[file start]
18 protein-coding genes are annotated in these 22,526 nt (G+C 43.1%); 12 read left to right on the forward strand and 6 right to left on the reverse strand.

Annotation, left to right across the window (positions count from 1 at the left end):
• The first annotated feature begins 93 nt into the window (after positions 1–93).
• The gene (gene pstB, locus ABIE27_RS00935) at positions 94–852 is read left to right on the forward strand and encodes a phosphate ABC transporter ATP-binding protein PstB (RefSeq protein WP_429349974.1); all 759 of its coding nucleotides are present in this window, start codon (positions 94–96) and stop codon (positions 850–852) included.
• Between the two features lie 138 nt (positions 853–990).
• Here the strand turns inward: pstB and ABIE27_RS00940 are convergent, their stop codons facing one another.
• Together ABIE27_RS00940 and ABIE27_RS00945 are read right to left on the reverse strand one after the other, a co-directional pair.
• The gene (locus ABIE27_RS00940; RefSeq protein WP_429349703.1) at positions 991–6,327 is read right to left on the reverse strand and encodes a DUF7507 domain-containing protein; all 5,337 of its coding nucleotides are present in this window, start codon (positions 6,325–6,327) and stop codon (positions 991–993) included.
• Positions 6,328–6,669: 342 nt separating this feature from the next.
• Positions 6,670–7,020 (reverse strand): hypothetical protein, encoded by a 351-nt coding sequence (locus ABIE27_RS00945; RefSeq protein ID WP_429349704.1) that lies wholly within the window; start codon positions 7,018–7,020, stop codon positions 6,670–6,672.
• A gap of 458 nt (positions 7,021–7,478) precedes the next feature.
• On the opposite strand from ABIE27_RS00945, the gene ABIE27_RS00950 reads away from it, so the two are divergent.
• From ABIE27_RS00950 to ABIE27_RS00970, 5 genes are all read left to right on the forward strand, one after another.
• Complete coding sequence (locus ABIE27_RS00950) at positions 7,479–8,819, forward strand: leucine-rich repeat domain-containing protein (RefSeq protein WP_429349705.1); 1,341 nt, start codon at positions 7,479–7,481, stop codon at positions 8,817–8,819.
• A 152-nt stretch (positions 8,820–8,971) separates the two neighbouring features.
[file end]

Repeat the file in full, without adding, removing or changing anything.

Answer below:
18 protein-coding genes are annotated in these 22,526 nt (G+C 43.1%); 12 read left to right on the forward strand and 6 right to left on the reverse strand.

Annotation, left to right across the window (positions count from 1 at the left end):
• The first annotated feature begins 93 nt into the window (after positions 1–93).
• The gene (gene pstB, locus ABIE27_RS00935) at positions 94–852 is read left to right on the forward strand and encodes a phosphate ABC transporter ATP-binding protein PstB (RefSeq protein WP_429349974.1); all 759 of its coding nucleotides are present in this window, start codon (positions 94–96) and stop codon (positions 850–852) included.
• Between the two features lie 138 nt (positions 853–990).
• Here the strand turns inward: pstB and ABIE27_RS00940 are convergent, their stop codons facing one another.
• Together ABIE27_RS00940 and ABIE27_RS00945 are read right to left on the reverse strand one after the other, a co-directional pair.
• The gene (locus ABIE27_RS00940; RefSeq protein WP_429349703.1) at positions 991–6,327 is read right to left on the reverse strand and encodes a DUF7507 domain-containing protein; all 5,337 of its coding nucleotides are present in this window, start codon (positions 6,325–6,327) and stop codon (positions 991–993) included.
• Positions 6,328–6,669: 342 nt separating this feature from the next.
• Positions 6,670–7,020 (reverse strand): hypothetical protein, encoded by a 351-nt coding sequence (locus ABIE27_RS00945; RefSeq protein ID WP_429349704.1) that lies wholly within the window; start codon positions 7,018–7,020, stop codon positions 6,670–6,672.
• A gap of 458 nt (positions 7,021–7,478) precedes the next feature.
• On the opposite strand from ABIE27_RS00945, the gene ABIE27_RS00950 reads away from it, so the two are divergent.
• From ABIE27_RS00950 to ABIE27_RS00970, 5 genes are all read left to right on the forward strand, one after another.
• Complete coding sequence (locus ABIE27_RS00950) at positions 7,479–8,819, forward strand: leucine-rich repeat domain-containing protein (RefSeq protein WP_429349705.1); 1,341 nt, start codon at positions 7,479–7,481, stop codon at positions 8,817–8,819.
• A 152-nt stretch (positions 8,820–8,971) separates the two neighbouring features.